News of exorbitant executive compensation, even in the face of bankruptcy, has become almost the dog-bites-man story of the business section. Last year, the former CEO of AMR, parent company of American Airlines, received a $17 million severance package after leading the company through bankruptcy. When Hostess filed for Chapter 11, it asked a judge to approve bonuses for executives worth nearly $2 million. And last month Energy Future Holdings, the state’s largest power company, received approval from a bankruptcy judge in Delaware to award a bonus plan that could pay out as much as $20 million to its top executives.
These huge payouts appear to be de rigeur these days, but this announcement from EFH still elicited a small gasp from the gallery of people who notice such things. The U.S. Trustee assigned to this case objected to the plan, calling the bonuses “pay-to-stay” rewards—a bonus simply to get the executives to stick around during the bankruptcy. That’s a no-no under a 2005 federal law that prohibits bankrupt companies from offering hefty severance or retention payments for executives. (Congress passed the law after a number of executives, billing themselves as “turnaround experts,” received millions in payouts often for staying at a company for just a few months after it filed for bankruptcy.)
For its part, EFH, which use to be known as TXU, said the bonuses for the 26 executives will be awarded only if they meet stringent performance goals. In arguing for the payments, it noted that EFH is “one of the best operated companies in the industry.” If the payments are real performance rewards, rather than simply enticements to keep executives from leaving for a solvent company, then they are permissible under bankruptcy laws.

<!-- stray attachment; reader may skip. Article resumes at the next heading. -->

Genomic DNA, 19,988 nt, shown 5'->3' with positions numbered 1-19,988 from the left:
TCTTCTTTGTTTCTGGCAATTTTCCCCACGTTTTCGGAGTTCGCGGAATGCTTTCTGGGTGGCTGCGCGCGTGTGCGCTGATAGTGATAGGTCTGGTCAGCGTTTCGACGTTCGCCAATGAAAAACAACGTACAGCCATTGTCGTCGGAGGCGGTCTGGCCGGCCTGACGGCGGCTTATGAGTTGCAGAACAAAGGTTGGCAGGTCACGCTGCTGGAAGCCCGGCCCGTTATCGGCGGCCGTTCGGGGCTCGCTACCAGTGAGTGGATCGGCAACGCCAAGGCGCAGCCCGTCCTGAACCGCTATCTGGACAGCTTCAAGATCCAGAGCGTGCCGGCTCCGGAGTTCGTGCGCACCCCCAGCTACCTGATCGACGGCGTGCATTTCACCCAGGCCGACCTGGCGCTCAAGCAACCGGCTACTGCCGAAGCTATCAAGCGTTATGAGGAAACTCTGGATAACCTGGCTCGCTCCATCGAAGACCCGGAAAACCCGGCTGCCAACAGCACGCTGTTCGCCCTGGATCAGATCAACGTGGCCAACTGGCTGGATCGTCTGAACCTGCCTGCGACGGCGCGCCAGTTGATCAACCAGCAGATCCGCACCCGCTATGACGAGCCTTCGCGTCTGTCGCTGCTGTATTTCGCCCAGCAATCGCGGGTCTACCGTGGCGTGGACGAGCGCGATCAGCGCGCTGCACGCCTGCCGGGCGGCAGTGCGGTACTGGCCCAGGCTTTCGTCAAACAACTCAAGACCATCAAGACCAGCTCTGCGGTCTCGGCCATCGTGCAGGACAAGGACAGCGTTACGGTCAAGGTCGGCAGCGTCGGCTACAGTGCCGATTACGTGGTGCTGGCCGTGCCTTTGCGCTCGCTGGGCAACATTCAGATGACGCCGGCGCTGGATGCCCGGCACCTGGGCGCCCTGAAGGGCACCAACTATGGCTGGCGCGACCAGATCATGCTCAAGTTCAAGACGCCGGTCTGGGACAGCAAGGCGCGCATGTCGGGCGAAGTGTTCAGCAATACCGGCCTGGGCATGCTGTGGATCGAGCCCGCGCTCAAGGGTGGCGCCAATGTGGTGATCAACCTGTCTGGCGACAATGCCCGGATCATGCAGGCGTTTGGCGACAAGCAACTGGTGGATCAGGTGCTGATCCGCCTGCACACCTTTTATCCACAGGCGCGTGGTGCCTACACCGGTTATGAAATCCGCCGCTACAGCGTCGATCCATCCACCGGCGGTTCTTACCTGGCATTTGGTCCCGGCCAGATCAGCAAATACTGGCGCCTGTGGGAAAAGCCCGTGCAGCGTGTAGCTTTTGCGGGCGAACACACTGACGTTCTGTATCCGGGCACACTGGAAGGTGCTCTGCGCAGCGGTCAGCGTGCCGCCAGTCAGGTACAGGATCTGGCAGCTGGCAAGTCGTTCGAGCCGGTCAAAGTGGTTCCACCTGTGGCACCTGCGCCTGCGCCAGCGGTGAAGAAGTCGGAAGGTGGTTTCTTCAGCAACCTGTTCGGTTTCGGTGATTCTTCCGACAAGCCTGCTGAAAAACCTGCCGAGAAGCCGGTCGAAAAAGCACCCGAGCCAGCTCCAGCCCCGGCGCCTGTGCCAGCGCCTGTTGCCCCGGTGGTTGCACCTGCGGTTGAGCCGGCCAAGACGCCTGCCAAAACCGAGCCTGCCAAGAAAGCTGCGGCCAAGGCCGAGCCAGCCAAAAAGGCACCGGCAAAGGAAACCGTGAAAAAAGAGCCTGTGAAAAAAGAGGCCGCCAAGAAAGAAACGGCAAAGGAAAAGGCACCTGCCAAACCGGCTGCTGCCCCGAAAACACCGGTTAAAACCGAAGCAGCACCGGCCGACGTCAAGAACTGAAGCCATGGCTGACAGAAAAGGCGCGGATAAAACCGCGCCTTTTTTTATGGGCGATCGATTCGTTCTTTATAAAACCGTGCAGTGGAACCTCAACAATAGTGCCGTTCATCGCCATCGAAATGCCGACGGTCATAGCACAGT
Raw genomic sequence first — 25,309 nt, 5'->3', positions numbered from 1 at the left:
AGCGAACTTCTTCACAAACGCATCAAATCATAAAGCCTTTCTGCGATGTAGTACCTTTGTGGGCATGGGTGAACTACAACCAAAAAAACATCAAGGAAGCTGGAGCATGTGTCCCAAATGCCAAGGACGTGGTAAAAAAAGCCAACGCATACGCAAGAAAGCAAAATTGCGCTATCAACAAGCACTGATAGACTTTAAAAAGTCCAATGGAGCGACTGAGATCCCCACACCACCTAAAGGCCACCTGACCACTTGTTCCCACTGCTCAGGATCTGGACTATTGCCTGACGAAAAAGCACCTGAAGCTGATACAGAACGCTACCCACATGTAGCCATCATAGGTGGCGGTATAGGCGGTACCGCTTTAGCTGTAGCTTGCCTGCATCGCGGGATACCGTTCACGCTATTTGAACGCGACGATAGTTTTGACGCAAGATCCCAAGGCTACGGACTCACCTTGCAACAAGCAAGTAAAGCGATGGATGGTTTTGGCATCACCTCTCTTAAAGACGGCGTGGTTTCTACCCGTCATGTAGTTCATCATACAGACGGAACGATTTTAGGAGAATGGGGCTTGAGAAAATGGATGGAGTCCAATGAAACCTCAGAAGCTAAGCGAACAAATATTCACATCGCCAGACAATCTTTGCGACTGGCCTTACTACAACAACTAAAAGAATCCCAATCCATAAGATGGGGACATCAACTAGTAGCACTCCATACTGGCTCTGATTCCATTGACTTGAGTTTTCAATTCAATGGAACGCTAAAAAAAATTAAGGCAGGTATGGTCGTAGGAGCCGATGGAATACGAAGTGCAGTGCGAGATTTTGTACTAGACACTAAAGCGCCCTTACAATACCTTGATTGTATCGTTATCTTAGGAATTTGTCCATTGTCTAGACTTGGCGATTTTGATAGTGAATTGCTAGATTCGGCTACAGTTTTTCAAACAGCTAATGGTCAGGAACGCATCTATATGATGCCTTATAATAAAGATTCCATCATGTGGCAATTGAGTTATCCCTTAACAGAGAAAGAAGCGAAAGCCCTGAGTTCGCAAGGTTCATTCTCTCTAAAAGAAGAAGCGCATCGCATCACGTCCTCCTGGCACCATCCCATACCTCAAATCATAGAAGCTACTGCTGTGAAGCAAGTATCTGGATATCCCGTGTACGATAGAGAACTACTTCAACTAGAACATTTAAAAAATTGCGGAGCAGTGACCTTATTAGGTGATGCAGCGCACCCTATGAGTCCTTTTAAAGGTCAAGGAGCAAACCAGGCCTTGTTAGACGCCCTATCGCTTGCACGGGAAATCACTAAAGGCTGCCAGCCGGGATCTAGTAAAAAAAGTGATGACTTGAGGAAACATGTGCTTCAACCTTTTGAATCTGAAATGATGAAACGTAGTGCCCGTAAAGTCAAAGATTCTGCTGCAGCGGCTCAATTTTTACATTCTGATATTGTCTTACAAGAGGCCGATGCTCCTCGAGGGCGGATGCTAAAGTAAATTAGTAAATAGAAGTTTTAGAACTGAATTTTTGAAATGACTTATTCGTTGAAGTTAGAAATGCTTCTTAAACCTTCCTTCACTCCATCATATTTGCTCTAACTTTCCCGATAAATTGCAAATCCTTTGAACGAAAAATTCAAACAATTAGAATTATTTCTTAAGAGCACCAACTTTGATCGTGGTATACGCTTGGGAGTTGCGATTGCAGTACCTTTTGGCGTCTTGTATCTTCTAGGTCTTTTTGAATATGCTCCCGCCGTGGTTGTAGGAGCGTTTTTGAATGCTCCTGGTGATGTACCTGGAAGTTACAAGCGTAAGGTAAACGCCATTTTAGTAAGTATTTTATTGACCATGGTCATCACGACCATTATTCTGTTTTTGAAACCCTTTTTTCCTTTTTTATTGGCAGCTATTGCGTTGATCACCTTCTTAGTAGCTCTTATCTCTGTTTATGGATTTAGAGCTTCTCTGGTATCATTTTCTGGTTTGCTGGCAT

Bonuses in bankruptcy are always controversial. They create the appearance that the company is siphoning off creditors’ money to reward failure. In this case, though, EFH’s creditors, who are battling over plans to restructure the company’s $42 billion in debt from its 2007 leveraged buyout—the biggest in history—have been mum on the issue. This silence is telling. EFH’s bankruptcy is all about debt, the result of a poorly timed buyout that proved to be one of the worst bets on natural gas prices in history of fossil fuels.
And it’s worth noting that the company’s operations have kept humming along. In the five years leading up to the bankruptcy, the company beefed up investment in its operations by a whopping $10 billion and expanded its employee ranks by 25 percent, or about 1,900 jobs, a company spokesman noted at the time.
Creditors, in other words, are probably happy to reward the executives who have managed to keep maintain the company’s operations during the bankruptcy ordeal. The more cash the company has on hand from its day-to-day business, the more flexibility is has in reorganizing its debt and the bigger the return creditors are likely to receive.
There is, of course, a moral question about paying executives who, for whatever reason, couldn’t keep a company from going bankrupt. But EFH’s problems stem from the bad decisions of its owners rather than its executives. In cleaning up the mess, rewarding those who’ve managed to keep the lights on—and indeed burning brightly—during the bankruptcy may actually make some sense.